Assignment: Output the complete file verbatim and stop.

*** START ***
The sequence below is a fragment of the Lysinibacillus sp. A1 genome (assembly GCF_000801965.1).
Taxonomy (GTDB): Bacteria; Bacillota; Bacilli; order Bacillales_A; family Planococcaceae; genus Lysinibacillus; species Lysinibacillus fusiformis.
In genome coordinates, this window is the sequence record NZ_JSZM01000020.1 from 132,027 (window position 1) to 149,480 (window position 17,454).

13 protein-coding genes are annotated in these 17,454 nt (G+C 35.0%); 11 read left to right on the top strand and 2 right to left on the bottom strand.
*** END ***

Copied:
The sequence below is a fragment of the Lysinibacillus sp. A1 genome (assembly GCF_000801965.1).
Taxonomy (GTDB): Bacteria; Bacillota; Bacilli; order Bacillales_A; family Planococcaceae; genus Lysinibacillus; species Lysinibacillus fusiformis.
In genome coordinates, this window is the sequence record NZ_JSZM01000020.1 from 132,027 (window position 1) to 149,480 (window position 17,454).

13 protein-coding genes are annotated in these 17,454 nt (G+C 35.0%); 11 read left to right on the top strand and 2 right to left on the bottom strand.